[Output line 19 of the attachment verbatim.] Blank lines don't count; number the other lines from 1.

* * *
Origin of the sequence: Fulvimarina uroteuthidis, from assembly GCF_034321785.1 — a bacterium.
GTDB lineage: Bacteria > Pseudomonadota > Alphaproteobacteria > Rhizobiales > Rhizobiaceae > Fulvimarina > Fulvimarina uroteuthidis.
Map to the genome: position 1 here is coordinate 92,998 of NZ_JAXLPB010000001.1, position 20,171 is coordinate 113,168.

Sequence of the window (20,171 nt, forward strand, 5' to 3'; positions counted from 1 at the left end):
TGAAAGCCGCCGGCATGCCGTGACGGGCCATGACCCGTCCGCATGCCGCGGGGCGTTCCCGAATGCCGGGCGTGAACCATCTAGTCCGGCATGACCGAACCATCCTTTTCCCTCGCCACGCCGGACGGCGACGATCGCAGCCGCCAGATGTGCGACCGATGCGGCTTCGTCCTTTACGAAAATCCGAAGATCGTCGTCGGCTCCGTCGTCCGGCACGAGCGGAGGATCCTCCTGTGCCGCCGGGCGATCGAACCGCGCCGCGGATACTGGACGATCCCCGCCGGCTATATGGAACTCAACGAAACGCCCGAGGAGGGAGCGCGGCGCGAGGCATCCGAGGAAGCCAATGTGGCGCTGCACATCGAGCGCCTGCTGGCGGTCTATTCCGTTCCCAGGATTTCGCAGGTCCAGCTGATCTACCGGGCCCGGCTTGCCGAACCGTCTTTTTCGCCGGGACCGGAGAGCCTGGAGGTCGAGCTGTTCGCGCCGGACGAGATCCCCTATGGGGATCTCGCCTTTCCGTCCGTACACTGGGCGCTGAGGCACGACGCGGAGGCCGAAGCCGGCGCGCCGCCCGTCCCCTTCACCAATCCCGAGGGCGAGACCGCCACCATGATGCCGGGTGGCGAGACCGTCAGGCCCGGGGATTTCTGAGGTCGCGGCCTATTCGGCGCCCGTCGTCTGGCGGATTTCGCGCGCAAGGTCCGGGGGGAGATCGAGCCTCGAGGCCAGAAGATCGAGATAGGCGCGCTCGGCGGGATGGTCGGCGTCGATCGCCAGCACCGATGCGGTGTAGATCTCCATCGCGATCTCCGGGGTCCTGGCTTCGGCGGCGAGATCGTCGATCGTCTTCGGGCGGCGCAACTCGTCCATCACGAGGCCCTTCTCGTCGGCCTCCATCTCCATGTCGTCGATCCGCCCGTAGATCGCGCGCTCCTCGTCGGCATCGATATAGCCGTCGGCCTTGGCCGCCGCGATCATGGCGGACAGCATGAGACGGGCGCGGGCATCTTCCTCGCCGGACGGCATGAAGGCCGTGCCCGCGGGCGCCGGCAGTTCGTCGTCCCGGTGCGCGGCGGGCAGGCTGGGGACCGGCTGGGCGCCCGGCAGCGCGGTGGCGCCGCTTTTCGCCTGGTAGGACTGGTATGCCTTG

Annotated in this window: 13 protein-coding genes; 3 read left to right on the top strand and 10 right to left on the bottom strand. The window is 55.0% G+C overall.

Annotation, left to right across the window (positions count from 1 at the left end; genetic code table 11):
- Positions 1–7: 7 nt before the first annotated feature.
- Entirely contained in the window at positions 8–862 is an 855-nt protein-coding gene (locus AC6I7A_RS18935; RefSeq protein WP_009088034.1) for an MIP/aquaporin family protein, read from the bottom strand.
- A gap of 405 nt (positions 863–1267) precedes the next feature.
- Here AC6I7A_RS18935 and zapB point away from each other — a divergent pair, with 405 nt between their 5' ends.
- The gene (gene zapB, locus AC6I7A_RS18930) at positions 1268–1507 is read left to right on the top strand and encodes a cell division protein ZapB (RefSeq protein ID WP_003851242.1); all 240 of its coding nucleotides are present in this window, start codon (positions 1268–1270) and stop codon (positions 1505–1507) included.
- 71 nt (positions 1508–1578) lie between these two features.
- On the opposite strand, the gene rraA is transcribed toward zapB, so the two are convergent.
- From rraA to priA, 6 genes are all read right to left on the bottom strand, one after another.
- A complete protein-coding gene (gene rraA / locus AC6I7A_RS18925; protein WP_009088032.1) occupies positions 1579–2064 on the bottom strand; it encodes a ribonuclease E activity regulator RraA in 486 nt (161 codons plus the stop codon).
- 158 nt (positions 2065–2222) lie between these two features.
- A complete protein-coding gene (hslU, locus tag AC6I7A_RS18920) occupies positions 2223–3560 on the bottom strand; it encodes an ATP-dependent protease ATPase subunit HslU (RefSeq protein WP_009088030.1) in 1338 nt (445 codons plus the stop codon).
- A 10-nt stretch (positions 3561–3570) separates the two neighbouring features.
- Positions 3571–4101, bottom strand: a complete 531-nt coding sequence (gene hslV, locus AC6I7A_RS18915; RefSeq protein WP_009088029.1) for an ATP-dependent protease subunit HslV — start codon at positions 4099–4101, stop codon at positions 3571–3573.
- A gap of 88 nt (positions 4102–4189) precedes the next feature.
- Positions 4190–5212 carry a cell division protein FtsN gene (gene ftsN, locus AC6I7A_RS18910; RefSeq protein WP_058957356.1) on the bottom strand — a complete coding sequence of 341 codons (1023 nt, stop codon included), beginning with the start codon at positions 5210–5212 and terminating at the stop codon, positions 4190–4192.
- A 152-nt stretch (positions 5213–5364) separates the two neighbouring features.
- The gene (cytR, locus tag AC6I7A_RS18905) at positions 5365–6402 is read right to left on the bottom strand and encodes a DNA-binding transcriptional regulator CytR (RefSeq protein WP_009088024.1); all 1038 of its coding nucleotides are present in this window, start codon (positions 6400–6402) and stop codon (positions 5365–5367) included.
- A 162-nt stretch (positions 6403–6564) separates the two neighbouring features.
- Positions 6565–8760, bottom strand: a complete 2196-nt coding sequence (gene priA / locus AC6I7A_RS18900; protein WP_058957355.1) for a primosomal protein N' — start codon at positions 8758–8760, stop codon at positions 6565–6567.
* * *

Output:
- A 10-nt stretch (positions 3561–3570) separates the two neighbouring features.